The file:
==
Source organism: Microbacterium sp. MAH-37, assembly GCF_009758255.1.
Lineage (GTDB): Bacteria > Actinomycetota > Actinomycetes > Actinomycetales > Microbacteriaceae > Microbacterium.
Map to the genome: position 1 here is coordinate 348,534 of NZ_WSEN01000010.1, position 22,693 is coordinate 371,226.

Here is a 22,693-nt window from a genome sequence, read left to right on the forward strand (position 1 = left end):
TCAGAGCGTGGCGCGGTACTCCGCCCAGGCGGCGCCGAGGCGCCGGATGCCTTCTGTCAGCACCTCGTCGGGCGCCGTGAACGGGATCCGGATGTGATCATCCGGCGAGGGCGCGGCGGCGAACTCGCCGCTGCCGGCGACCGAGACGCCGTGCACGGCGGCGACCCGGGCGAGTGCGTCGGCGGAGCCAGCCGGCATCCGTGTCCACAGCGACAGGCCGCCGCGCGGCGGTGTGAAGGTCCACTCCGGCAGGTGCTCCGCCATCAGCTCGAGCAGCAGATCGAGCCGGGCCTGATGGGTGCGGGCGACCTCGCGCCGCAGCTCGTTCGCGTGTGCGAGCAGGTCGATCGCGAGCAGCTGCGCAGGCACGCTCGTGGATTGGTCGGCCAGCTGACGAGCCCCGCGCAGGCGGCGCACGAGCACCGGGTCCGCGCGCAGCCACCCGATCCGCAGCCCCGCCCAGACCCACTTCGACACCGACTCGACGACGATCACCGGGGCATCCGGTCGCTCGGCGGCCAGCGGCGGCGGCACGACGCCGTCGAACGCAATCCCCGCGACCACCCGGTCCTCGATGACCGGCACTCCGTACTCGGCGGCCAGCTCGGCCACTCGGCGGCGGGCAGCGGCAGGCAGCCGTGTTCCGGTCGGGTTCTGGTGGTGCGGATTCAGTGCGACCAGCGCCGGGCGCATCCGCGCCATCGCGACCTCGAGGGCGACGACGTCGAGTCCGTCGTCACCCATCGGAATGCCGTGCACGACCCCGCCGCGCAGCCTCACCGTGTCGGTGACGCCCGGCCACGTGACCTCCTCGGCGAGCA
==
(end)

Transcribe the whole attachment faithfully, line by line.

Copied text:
Source organism: Microbacterium sp. MAH-37, assembly GCF_009758255.1.
Lineage (GTDB): Bacteria > Actinomycetota > Actinomycetes > Actinomycetales > Microbacteriaceae > Microbacterium.
Map to the genome: position 1 here is coordinate 348,534 of NZ_WSEN01000010.1, position 22,693 is coordinate 371,226.

Here is a 22,693-nt window from a genome sequence, read left to right on the forward strand (position 1 = left end):
TCAGAGCGTGGCGCGGTACTCCGCCCAGGCGGCGCCGAGGCGCCGGATGCCTTCTGTCAGCACCTCGTCGGGCGCCGTGAACGGGATCCGGATGTGATCATCCGGCGAGGGCGCGGCGGCGAACTCGCCGCTGCCGGCGACCGAGACGCCGTGCACGGCGGCGACCCGGGCGAGTGCGTCGGCGGAGCCAGCCGGCATCCGTGTCCACAGCGACAGGCCGCCGCGCGGCGGTGTGAAGGTCCACTCCGGCAGGTGCTCCGCCATCAGCTCGAGCAGCAGATCGAGCCGGGCCTGATGGGTGCGGGCGACCTCGCGCCGCAGCTCGTTCGCGTGTGCGAGCAGGTCGATCGCGAGCAGCTGCGCAGGCACGCTCGTGGATTGGTCGGCCAGCTGACGAGCCCCGCGCAGGCGGCGCACGAGCACCGGGTCCGCGCGCAGCCACCCGATCCGCAGCCCCGCCCAGACCCACTTCGACACCGACTCGACGACGATCACCGGGGCATCCGGTCGCTCGGCGGCCAGCGGCGGCGGCACGACGCCGTCGAACGCAATCCCCGCGACCACCCGGTCCTCGATGACCGGCACTCCGTACTCGGCGGCCAGCTCGGCCACTCGGCGGCGGGCAGCGGCAGGCAGCCGTGTTCCGGTCGGGTTCTGGTGGTGCGGATTCAGTGCGACCAGCGCCGGGCGCATCCGCGCCATCGCGACCTCGAGGGCGACGACGTCGAGTCCGTCGTCACCCATCGGAATGCCGTGCACGACCCCGCCGCGCAGCCTCACCGTGTCGGTGACGCCCGGCCACGTGACCTCCTCGGCGAGCA